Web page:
Friday, February 04, 2011

Fight!

New post!

Below is a bit of animation I did for fun over Christmas break. It took a solid week for me to do in Flash and I'm gonna try to recall a bit of my process here.

I always have ideas for animation projects, but I never feel I have the span of time I need to dedicate to something. I was looking forward to a good couple weeks off over Christmas and figured I'd make it a goal start and finish something rather quickly. Give myself a project with an end goal. Exercise some of those animation bugs. I just wanted to think "animation" and I don't always get that opportunity even when I'm actually doing animation at work. Just too many things going on to focus.

So to start, there was a weekend where I doodled these stick poses in between some house work. This is all the "pre-viz" I did. The girl with the sickle I had in mind from some character concepts I did for my buddy Sean a while back. But basically this was "straight ahead". No story or real idea here - put her in a pose, now make guys attack. Like a kid playing with toys. I made a list of possible creatures/characters for her to fight but I didn't consult the list too closely. Once I got into drawing, it became more important to just get a body in there to take up the space and do an action in order to advance everything. Ha - a "whale". Reviewing the list, anything is possible I guess.


Then into Flash to start with roughs. Inking straight onto dedicated layers, onion skinning - nothing too special. I did start using Flash's "object drawing" which I never really paid attention to before. Basically Flash creates a "drawing object" for every shape or stroke you make. Since objects don't intersect, I could be quick and scribbly and later grab a line or a group of lines and adjust them individually. Still doesn't seem so completely useful to me in everyday use, but it came in handy here. The rough pass took the majority of the week to do requiring the most brainpower. I say that because everything was a "problem" that needed solving. Poses, timing, composition, etc. How will she get from A to B? How fast should X happen? Rough some poses, feel it out, scrub, no? try again. Like doing a tight animatic right away. I enjoyed the process because I was forcing myself into situations that I would have to work out of. Really pretty fun. Not smart for real production though.


At some point I arbitrarily determined that I have to stop HERE if I want to clean it up and "finish" it in some form. In the working version you can see some sorta vampire character standing in the background. And when she snaps around at the end I had her elbowing a pirate in the face. So I was planning to keep going until I exercised some discretion.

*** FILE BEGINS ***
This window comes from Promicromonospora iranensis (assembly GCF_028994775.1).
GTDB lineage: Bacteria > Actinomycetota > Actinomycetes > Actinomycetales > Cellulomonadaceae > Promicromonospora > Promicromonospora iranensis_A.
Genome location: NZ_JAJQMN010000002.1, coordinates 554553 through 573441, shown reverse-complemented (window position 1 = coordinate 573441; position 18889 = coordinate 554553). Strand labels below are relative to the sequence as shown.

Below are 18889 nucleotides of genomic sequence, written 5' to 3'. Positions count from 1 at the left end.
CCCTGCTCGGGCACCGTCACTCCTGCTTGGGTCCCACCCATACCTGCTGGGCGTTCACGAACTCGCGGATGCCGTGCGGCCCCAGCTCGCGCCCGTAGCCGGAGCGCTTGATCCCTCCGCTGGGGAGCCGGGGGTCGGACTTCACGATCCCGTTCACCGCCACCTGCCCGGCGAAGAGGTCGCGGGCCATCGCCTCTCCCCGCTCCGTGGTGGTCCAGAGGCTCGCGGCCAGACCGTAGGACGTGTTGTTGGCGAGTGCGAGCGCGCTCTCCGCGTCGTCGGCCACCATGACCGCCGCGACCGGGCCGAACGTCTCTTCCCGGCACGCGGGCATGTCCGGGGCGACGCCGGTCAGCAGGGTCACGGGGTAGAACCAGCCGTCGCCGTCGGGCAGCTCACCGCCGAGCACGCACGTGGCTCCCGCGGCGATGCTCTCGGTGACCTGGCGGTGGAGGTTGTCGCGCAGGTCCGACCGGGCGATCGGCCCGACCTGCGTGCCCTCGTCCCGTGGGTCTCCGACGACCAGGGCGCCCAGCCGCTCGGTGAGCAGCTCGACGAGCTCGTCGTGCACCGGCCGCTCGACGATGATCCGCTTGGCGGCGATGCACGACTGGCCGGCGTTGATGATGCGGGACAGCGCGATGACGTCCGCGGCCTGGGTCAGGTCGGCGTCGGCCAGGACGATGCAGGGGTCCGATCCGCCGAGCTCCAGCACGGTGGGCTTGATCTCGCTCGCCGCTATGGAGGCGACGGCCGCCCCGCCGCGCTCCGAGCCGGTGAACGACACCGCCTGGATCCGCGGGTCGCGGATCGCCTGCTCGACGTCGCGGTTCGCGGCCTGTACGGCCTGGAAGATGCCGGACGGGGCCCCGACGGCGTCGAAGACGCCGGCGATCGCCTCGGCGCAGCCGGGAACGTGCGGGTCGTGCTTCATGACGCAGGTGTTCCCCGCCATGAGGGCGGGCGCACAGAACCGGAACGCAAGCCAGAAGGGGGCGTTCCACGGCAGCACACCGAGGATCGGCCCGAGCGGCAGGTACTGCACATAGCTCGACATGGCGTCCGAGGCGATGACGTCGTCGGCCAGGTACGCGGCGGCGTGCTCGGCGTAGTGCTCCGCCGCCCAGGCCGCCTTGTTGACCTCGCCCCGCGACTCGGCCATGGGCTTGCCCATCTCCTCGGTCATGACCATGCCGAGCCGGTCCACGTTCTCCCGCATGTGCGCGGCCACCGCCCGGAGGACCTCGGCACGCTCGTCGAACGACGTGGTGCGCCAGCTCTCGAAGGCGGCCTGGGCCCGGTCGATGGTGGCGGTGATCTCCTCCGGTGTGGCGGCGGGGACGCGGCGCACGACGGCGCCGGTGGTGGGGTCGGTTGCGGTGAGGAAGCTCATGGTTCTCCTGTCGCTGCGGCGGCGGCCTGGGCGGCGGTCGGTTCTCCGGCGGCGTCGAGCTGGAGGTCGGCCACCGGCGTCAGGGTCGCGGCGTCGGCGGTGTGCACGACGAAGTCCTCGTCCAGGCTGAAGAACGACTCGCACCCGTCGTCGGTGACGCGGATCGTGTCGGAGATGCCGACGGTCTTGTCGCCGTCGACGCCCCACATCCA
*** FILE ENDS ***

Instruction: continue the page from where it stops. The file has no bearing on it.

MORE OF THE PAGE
I was feeling pretty good about the rough and - here's where I fell off the deep end just briefly - decided to kick out tighter drawings on actual paper. There's still part of me that feels like it's still faster to doodle with pencils and throw down page after page on a light table. After a trip to my folks house, I used their printer to spit out some low-rez "keys" from my rough Flash pass. Brought 'em back home, figured out registration, made a template, started drawing over and about 15 drawings in I came to my senses. I enjoy drawing, the almost completely separate process of drawing, so almost immediately things were taking way too long. Here are some of those. I feel like a dope for even considering paper and pencil for the purposes of a quick exercise...





Well at least I had a few tight drawings for the start of the animation even if I did waste time. I got 'em in Flash and then just started doing the bulk of the inbetweening and timing adjustments. I went little by little with each character and element getting their own layer. Moving the whole process along instead of concentrating on one character at a time. After every day I could see progress and felt like if I could do a couple seconds a day comfortably, I could finish up after the weekend. This is pretty important to me. If I can see the light at the end of the tunnel, it's worth continuing. Here's a screen shot I thought looked kinda neat. With onion skinning on, these are the frames for the pathetic ninja:


When the "inks" were all done, there was some time for experiments. Hi contrast colors, pink hair, graphic treatments, etc. I tried several color combos on a still frame. I really wanted white lines (white lines?? That's the opposite! That's crazy!) at first but it just wasn't working. With the sickle as a weapon I was pretty much thinking Russian red from the beginning and possibly trying to incorporate text somewhere. A lot of people comment that they like the curved shape the frame takes on when she jumps off the robot. Honestly though, I was blacking out the left side of the frame because I didn't want to animate the cowboys before we see them. She carves out a curved shape, but only because there's noting to the left until the robot smashes the ground. Then pow - the cowboys appear.


...well I think that's all. Another doozy for those that like process. Hope ya dig!

8 comments:

ANTONIO CUESTA said...

Great animation!! Wow!

chaz said...

great stuff!

DJ Smack Mackey said...

Bob, I love how you show all the work that goes into your stuff. I want to have your babies.

boob said...

Babies? Oh, alright - let's make it quick...

ridd said...

Fantastic man. Time well spent!

Jeremy Rumas said...

Dude! Bob! This is awesome!!!!!!! My favorite parts are the first flash to black and white silhouette, and the bit with the droid...love his expression after getting sickled.

Gnarfdeath said...

very awesome! the timing is great!

Octavio E. Rodriguez said...

Very cool!